As to opposer’s downloadable book (cover depicted above), the Board likened this case to In re Polar Music Int’l, 221 USPQ at 318, in which the CAFC found that the mark ABBA served as a trademark for the musical group ABBA’s sound recordings because “[t]he public has come to expect and associate a certain quality, not just of sounds but of how the sounds are produced on the record and the physical qualities of the record itself, with the mark ‘ABBA.’”
Similarly, a publisher’s mark such as the term ENGIRLNEER located within the seal design may serve as more than just the source identifier for a physical good, a children’s book. It also may serve to inform the public that the subject matter of the book is of a certain quality and suitability. If in printed form, it may also identify the quality of the physical product.
The Board concluded that ENGIRLNEER similarly serves as a source indicator for applicant’s book:
Thus, even though ENGIRLNEERS appears in the title of the book and is the group name for the characters in the book, the positioning of the term distant from the title of the book, its inclusion within a design, its prominent size, its appearance on the second page in conjunction with an invitation to the reader to “learn how to become an engirlneer,” and its appearance on the last page of the book, results in a separate and distinct commercial impression which performs the trademark function of identifying the source of Applicant’s book to consumers.
The Board found that opposer had established prior rights in the mark ENGIRLNEER,
Likelihood of Confusion: Of course, since the involved marks are identical, a lesser degree of similarity between the goods/services is needed to support a finding of likely confusion. Third-party registration evidence as well opposer’s evidence of use of her mark on T-shirts, tank tops, sweatshirts, hoodies, coffee mugs, stickers, postcards, greeting cards and tote bags (albeit after the filing date of the opposed application) led the Board to find that applicant’s goods are related to opposer’s goods and services. “Such goods tend to be collateral goods. See L.C. Licensing, Inc. v. Berman, 86 USPQ2d 1883, 1889 (TTAB 2008) (“It is common knowledge, and a fact of which we can take judicial notice, that the licensing of commercial trademarks on ‘collateral products’ has become a part of everyday life.”).”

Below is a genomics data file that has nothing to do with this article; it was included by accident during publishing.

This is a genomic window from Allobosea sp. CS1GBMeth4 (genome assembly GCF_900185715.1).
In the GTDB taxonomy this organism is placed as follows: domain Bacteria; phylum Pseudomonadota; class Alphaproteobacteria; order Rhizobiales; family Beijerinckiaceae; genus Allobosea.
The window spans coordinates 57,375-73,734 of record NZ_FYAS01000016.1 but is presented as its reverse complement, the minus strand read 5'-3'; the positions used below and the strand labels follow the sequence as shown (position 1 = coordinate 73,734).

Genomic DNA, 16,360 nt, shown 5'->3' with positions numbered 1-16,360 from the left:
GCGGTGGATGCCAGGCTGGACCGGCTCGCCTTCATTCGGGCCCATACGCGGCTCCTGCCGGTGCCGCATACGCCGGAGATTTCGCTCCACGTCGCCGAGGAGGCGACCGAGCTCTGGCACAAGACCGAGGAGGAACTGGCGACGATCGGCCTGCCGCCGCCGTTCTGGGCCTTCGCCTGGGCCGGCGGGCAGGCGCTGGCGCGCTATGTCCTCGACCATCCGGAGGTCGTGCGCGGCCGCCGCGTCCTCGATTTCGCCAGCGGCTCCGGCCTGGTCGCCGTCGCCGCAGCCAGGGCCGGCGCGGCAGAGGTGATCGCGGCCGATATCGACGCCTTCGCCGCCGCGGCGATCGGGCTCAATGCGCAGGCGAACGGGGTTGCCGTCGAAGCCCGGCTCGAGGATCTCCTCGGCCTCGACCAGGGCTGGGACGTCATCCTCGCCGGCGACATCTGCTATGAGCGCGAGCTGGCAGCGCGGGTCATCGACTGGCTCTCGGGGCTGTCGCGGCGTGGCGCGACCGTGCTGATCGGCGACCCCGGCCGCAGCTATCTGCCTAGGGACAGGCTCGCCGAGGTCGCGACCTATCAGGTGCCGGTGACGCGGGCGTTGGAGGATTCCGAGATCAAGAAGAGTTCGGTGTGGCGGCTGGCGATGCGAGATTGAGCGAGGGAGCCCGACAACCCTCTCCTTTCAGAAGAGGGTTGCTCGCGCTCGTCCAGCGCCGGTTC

The Board breezed through the remaining duPont factors to reach its conclusion:
We find the marks are identical, the parties’ goods and services related, and the parties’ goods are subject to a low standard of purchaser care (impulse purchasing). The channels of trade and classes of customers are related, but only slightly. In view of our findings on these factors, we hold under Section 2(d) that there is a likelihood of confusion between Applicant’s ENGIRLNEER mark for her goods and Opposer’s identical ENGIRLNEER mark for her goods and services for which Opposer has demonstrated priority of use.
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TTABlog comment: Not sure why this is precedential. It seems that if the parties invoke the ACR regimen, the chances of the decision being deemed precedential goes up by a factor of 3.1416.
Text Copyright John L. Welch 2020.